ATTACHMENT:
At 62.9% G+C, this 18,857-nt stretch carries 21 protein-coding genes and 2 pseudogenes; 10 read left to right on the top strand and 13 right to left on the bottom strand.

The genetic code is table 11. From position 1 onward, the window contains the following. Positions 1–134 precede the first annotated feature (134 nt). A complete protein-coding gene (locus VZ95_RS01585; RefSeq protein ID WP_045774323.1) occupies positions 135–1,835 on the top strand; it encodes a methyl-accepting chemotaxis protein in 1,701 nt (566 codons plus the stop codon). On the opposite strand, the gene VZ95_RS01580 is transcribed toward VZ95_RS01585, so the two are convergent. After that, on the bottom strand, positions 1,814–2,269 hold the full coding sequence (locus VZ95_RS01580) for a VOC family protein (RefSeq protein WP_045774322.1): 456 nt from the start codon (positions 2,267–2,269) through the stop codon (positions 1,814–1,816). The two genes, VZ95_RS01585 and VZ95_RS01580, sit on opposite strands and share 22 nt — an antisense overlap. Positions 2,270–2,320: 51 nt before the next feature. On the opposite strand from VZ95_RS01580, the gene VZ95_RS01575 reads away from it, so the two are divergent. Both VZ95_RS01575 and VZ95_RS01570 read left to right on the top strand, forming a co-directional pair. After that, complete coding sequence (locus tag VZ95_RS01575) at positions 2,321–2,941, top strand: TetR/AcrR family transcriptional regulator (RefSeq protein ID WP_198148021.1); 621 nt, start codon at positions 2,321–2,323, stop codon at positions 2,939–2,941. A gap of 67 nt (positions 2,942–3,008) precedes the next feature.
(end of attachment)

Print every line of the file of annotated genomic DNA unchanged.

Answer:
At 62.9% G+C, this 18,857-nt stretch carries 21 protein-coding genes and 2 pseudogenes; 10 read left to right on the top strand and 13 right to left on the bottom strand.

The genetic code is table 11. From position 1 onward, the window contains the following. Positions 1–134 precede the first annotated feature (134 nt). A complete protein-coding gene (locus VZ95_RS01585; RefSeq protein ID WP_045774323.1) occupies positions 135–1,835 on the top strand; it encodes a methyl-accepting chemotaxis protein in 1,701 nt (566 codons plus the stop codon). On the opposite strand, the gene VZ95_RS01580 is transcribed toward VZ95_RS01585, so the two are convergent. After that, on the bottom strand, positions 1,814–2,269 hold the full coding sequence (locus VZ95_RS01580) for a VOC family protein (RefSeq protein WP_045774322.1): 456 nt from the start codon (positions 2,267–2,269) through the stop codon (positions 1,814–1,816). The two genes, VZ95_RS01585 and VZ95_RS01580, sit on opposite strands and share 22 nt — an antisense overlap. Positions 2,270–2,320: 51 nt before the next feature. On the opposite strand from VZ95_RS01580, the gene VZ95_RS01575 reads away from it, so the two are divergent. Both VZ95_RS01575 and VZ95_RS01570 read left to right on the top strand, forming a co-directional pair. After that, complete coding sequence (locus tag VZ95_RS01575) at positions 2,321–2,941, top strand: TetR/AcrR family transcriptional regulator (RefSeq protein ID WP_198148021.1); 621 nt, start codon at positions 2,321–2,323, stop codon at positions 2,939–2,941. A gap of 67 nt (positions 2,942–3,008) precedes the next feature.